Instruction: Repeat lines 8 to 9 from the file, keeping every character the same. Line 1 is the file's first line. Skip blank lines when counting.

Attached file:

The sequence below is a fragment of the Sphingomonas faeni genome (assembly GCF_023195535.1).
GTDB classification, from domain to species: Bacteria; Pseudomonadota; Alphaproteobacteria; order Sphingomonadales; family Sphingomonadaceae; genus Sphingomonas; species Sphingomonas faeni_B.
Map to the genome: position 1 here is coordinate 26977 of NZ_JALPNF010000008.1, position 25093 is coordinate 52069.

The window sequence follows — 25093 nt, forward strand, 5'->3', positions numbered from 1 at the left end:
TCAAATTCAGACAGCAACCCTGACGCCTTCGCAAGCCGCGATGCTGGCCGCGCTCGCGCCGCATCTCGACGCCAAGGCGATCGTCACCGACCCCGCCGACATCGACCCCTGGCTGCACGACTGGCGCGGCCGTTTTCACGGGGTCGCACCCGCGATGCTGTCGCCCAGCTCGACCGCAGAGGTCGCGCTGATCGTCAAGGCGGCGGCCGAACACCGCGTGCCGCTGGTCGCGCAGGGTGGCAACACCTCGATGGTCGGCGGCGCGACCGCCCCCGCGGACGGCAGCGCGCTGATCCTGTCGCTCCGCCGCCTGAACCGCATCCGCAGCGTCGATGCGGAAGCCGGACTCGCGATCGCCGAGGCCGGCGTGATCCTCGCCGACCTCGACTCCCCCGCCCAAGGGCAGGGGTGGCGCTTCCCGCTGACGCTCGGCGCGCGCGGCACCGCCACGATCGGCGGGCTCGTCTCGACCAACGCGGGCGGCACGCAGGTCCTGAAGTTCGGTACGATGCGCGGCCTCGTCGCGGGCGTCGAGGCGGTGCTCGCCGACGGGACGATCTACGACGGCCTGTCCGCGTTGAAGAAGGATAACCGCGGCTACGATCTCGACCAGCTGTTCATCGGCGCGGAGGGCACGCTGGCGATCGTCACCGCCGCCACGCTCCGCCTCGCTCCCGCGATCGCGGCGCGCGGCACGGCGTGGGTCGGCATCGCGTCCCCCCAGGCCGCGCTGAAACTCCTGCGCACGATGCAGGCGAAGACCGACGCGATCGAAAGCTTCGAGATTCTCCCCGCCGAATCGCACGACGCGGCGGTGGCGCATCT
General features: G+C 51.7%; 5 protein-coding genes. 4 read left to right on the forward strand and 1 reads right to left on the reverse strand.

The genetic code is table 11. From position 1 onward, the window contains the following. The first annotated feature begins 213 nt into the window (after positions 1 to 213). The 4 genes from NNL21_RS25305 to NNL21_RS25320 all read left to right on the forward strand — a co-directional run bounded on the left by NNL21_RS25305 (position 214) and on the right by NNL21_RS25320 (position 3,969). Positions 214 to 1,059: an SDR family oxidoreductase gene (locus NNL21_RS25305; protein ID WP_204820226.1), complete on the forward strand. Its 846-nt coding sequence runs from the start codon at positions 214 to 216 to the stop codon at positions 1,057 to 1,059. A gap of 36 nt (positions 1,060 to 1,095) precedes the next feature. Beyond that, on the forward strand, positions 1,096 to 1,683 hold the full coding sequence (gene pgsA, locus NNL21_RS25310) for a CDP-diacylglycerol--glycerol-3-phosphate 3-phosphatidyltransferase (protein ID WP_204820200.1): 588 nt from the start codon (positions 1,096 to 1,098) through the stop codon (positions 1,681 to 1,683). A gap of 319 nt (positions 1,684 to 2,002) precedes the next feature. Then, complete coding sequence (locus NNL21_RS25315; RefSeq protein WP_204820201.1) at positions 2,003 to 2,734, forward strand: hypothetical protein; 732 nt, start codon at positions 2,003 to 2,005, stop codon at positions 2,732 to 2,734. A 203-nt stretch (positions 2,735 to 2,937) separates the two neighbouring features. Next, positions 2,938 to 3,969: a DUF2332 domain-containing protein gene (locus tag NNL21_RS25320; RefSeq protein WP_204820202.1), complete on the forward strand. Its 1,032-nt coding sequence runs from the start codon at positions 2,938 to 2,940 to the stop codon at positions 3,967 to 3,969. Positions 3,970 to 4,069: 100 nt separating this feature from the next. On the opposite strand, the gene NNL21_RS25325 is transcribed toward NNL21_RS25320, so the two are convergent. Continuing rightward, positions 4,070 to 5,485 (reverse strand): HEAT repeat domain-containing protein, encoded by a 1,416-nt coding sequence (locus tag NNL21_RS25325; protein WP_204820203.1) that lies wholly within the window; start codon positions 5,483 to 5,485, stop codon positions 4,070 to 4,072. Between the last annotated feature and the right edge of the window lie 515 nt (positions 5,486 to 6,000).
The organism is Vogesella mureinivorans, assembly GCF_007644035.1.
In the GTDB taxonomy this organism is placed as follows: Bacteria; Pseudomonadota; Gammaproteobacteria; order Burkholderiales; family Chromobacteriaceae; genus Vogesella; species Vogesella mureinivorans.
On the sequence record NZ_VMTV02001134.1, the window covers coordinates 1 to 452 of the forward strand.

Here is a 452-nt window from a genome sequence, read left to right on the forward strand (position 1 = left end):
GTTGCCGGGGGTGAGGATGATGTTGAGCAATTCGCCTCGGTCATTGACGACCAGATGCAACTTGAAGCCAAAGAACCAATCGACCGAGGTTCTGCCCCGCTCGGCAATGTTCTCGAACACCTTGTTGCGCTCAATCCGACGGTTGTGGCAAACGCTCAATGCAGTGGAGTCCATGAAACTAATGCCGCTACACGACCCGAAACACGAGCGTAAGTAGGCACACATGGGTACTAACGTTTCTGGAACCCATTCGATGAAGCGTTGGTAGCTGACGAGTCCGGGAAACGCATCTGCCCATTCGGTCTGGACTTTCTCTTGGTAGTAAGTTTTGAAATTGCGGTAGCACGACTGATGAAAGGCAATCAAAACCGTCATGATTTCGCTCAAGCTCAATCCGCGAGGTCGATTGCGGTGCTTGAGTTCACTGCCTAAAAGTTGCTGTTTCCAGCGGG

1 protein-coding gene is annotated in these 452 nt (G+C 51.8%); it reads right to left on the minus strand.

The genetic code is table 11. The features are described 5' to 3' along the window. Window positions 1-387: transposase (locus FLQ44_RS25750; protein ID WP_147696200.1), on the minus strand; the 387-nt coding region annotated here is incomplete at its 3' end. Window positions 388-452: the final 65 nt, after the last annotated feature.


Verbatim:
The organism is Vogesella mureinivorans, assembly GCF_007644035.1.
In the GTDB taxonomy this organism is placed as follows: Bacteria; Pseudomonadota; Gammaproteobacteria; order Burkholderiales; family Chromobacteriaceae; genus Vogesella; species Vogesella mureinivorans.